dealings with me; setting forth how He wrought in and by me during the
space of twenty years. It will be observed that this is not, as
biographies generally are, an account of life on to death; but rather
the other way - a narrative of transition from death into life, and that
in more senses than one.

I had been given over by three physicians to die, but it pleased the
Lord, in answer to prayer, to raise me up again. My restored health and
strength I thankfully devoted to a religious and earnest life. In the
height and seeming prosperity of this, the Lord awakened me to see that
I was dead in trespasses and sins; still far from Him; resting on my own
works; and going about to establish my own righteousness, instead of
submitting to the righteousness of God. Then He quickened me by the Holy
Ghost, and raised me up into a new and spiritual life.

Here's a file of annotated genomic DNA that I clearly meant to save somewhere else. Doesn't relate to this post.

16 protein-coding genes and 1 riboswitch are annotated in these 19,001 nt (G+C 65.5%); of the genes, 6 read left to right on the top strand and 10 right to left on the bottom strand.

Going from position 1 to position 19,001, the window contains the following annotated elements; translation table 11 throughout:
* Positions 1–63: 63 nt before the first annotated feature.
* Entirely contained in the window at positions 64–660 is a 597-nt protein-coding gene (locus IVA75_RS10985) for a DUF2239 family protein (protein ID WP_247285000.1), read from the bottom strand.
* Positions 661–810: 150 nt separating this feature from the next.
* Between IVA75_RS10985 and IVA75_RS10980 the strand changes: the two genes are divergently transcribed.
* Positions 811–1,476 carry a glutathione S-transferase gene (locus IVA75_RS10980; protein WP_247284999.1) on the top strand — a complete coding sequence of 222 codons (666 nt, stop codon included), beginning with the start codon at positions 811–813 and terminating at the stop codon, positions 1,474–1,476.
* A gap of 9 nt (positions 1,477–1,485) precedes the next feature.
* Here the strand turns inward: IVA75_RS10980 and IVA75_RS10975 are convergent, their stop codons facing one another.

In this volume the reader will meet with the respective results of (what
I have called) the Religious, as distinguished from the Spiritual, life.
The former produced only outward and ecclesiastical effects, while the
latter brought forth fruit in the salvation of souls, to the praise and
glory of God.

One object in writing this book is to warn and instruct earnest-minded
souls, who are, as I was once, strangers to the experience of salvation,
seeking rest where I am sure they can never find it, and labouring to do
good to others when they have not yet received that good themselves.
They are vainly "building from the top;" trying to live before they are
born; to become holy before they have become justified; and to lead
others to conversion before they have been converted themselves.